Study suggests 57% of people in Mumbai slums had coronavirus
More than half of the people living in the crowded slums of India's financial capital Mumbai may have contracted coronavirus, according to a study conducted by local authorities and medical institutions. The study has raised fresh doubts over India's official case numbers.
Mumbai, with a population of more than 12 million, so far has confirmed more than 110,000 cases, with at least 6,180 deaths. India has become the third worst-hit country after the U.S. and Brazil, with nearly 1.5 million coronavirus cases.
The study collected blood samples from 6,936 randomly selected people, and found out that 57 percent of the slum residents tested positive for coronavirus antibodies and 16 percent of the non-slum residents had virus antibodies.
Antibody tests were often used to show if the person had coronavirus in the past and has since recovered, but U.S. scientists said in May that antibodies in some people can be detected within the first week when they get infected with the coronavirus.
Despite the high rate of infection, the study noted that a large proportion of the cases are likely asymptomatic and the death rate among the infected was as low as 0.05 percent, which is pretty low than that in the U.S. and some of European countries.
The mortality rate per capita in India is 2.47 deaths per 100,000, while the rate in the U.S. is 45.24 and 68.95 in the United Kingdom. Experts attributed the low death rate to India's relatively young population as the young are less susceptible to dying from the coronavirus.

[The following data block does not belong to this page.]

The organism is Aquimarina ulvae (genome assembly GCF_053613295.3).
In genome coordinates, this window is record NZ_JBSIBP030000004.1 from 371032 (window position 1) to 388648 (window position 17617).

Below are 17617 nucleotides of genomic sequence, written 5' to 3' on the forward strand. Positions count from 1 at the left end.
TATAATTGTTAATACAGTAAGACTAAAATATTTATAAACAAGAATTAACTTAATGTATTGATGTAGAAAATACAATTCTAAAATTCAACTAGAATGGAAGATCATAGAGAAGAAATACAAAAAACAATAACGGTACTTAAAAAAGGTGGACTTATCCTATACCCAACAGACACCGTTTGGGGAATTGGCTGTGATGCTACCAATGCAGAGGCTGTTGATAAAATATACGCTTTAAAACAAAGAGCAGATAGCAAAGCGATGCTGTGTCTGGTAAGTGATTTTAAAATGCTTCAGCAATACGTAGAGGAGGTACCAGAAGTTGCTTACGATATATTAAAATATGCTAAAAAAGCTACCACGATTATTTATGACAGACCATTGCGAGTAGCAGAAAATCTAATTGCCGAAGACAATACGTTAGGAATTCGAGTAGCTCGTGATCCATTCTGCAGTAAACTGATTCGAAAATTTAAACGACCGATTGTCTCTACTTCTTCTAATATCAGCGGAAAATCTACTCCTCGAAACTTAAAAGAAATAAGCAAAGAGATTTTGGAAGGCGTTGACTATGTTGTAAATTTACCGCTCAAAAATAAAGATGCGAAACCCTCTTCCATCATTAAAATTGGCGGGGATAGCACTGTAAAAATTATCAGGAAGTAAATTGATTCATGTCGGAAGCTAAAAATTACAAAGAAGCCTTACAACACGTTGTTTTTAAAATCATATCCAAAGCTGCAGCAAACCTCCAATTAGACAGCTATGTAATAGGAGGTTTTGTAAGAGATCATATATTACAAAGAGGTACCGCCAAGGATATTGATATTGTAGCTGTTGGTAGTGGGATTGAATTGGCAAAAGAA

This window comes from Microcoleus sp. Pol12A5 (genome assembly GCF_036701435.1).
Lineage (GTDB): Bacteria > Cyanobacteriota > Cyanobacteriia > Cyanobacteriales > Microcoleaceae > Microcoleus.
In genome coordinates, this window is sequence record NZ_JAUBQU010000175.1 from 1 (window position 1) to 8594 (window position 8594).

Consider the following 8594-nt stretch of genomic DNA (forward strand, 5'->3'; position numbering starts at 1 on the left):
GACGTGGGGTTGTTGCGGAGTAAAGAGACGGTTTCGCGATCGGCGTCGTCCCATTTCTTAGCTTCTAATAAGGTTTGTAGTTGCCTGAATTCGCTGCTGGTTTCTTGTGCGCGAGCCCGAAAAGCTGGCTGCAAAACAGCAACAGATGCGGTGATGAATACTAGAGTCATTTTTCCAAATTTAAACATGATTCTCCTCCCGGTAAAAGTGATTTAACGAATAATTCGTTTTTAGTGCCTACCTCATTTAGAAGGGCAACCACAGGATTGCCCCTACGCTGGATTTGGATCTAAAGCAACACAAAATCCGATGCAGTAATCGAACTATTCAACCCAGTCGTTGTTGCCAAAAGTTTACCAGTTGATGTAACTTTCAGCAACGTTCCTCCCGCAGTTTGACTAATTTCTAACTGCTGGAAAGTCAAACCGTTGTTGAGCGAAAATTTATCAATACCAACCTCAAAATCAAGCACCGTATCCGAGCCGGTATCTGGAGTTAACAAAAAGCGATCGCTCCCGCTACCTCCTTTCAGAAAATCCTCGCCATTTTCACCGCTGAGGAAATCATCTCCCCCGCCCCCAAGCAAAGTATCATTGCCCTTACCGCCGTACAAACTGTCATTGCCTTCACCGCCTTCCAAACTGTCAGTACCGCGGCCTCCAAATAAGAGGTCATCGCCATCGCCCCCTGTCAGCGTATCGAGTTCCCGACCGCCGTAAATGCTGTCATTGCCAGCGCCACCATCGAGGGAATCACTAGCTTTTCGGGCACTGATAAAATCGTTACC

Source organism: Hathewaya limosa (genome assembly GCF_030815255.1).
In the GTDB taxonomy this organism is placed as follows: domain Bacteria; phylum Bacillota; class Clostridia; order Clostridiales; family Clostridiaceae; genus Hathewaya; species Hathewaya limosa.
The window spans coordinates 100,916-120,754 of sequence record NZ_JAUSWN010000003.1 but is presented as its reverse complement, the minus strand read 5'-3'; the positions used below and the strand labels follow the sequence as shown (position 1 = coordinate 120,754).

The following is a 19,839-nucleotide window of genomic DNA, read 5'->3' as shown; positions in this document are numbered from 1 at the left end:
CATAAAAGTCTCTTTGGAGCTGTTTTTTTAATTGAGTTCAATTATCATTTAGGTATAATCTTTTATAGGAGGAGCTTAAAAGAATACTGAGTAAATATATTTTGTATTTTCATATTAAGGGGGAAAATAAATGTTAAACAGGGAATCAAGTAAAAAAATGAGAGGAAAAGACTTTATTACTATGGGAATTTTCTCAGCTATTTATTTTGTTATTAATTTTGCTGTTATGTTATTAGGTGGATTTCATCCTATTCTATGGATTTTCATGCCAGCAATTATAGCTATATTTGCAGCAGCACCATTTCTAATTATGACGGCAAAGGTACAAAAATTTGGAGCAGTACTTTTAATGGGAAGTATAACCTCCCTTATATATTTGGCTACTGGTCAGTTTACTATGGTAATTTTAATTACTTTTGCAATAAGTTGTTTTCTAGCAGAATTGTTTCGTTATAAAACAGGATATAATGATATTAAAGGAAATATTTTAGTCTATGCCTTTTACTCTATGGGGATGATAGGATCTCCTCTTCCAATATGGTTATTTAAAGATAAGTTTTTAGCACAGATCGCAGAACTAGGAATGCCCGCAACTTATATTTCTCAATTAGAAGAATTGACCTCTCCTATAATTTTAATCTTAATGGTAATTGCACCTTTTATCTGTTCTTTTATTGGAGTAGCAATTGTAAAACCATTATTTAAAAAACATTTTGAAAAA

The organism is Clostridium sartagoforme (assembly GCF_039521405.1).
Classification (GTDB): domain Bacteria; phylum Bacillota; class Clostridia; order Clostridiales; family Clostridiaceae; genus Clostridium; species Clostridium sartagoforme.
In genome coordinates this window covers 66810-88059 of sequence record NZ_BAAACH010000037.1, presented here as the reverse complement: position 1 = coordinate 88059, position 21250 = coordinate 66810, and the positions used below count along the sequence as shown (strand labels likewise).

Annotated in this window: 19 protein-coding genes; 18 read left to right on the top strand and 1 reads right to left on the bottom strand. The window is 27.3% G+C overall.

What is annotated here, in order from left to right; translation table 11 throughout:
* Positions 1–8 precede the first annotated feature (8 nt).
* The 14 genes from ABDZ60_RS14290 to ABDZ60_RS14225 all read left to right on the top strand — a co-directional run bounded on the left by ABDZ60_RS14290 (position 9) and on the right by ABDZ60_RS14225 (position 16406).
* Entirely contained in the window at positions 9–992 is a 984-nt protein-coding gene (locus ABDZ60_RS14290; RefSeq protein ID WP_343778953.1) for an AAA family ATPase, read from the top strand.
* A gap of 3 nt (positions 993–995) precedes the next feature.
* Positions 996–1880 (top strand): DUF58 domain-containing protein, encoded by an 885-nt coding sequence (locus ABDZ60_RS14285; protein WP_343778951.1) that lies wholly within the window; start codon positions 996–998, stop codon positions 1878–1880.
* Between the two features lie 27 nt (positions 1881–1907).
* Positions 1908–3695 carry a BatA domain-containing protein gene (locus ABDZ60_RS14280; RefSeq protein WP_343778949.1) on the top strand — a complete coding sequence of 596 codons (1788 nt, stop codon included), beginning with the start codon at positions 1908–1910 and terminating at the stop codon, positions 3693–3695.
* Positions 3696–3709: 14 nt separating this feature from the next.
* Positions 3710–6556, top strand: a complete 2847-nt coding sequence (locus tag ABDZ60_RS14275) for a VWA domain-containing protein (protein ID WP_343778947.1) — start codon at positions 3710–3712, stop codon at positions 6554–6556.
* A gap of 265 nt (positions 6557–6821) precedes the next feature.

Due to the low number of deaths and high recovery rate, the Indian government has highlighted its successes, and is expected to further reopen its economy, getting more people back to normality.
However, some scientists, including the Maharashtra Medical Council's Dr. Utture Shivkumar Shankar said that the antibody tests suggested that the testing had clearly not captured all the cases. Though India has done well to broaden its testing, it needs to do more in the future.
A week earlier, random antibody tests in the Indian capital of New Delhi found that 25 percent of the residents may have been infected with the coronavirus. However, the results of same tests in other countries are lower.
In Sweden, 7.3 percent of the residents in its capital Stockholm were found infected with the coronavirus in a May research, and 14 percent of adult residents in New York had developed the antibodies by the end of March, 10 percent higher than the official count.